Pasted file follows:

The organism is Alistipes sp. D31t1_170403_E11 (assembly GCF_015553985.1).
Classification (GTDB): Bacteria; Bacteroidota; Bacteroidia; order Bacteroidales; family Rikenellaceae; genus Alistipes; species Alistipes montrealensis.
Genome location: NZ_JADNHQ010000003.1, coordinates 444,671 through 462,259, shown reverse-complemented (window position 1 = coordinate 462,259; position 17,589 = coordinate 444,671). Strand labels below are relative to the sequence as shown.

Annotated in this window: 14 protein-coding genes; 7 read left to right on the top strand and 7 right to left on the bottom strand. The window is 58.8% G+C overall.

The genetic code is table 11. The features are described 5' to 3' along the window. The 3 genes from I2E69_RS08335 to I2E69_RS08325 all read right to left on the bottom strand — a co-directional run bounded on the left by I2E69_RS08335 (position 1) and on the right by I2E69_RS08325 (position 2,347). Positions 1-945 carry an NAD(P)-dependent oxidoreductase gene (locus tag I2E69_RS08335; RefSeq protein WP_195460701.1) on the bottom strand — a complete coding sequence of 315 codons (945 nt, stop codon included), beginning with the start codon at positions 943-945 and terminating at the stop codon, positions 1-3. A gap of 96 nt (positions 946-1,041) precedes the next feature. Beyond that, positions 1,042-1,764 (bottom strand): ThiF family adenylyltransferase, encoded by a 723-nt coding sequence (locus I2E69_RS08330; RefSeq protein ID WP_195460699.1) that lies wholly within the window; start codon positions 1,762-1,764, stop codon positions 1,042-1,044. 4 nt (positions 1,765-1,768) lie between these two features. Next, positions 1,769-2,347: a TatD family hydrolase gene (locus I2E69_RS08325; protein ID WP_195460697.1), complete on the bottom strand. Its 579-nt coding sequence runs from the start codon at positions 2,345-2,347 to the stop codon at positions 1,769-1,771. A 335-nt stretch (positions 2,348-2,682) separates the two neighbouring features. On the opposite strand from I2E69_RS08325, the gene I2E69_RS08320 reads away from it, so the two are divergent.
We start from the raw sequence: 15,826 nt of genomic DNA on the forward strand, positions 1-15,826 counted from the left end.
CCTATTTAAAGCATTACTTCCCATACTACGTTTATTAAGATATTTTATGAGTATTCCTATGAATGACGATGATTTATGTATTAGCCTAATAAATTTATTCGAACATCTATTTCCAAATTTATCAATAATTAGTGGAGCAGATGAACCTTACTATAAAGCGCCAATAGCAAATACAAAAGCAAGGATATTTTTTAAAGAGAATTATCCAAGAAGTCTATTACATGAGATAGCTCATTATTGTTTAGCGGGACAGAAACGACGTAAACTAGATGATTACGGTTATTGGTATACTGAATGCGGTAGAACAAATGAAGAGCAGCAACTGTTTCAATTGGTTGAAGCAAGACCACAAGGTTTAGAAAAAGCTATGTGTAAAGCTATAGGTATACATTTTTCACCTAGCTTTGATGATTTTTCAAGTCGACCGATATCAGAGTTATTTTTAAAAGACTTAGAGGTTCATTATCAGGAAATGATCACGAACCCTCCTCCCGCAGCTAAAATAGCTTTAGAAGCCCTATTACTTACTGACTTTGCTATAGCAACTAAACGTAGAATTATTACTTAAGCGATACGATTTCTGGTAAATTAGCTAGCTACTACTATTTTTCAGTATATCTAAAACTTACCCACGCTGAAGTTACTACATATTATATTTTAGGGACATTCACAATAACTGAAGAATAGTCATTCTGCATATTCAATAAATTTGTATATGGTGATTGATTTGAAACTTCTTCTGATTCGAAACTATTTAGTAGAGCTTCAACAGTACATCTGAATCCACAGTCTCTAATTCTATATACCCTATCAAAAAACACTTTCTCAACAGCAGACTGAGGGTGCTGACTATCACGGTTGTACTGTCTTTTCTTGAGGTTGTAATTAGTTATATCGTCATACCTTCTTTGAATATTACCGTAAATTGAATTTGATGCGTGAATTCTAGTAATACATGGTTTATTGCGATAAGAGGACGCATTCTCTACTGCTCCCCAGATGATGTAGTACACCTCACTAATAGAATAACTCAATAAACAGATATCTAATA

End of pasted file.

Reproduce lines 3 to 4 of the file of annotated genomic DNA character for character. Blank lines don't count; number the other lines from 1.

Genome location: NZ_JADNHQ010000003.1, coordinates 444,671 through 462,259, shown reverse-complemented (window position 1 = coordinate 462,259; position 17,589 = coordinate 444,671). Strand labels below are relative to the sequence as shown.

Annotated in this window: 14 protein-coding genes; 7 read left to right on the top strand and 7 right to left on the bottom strand. The window is 58.8% G+C overall.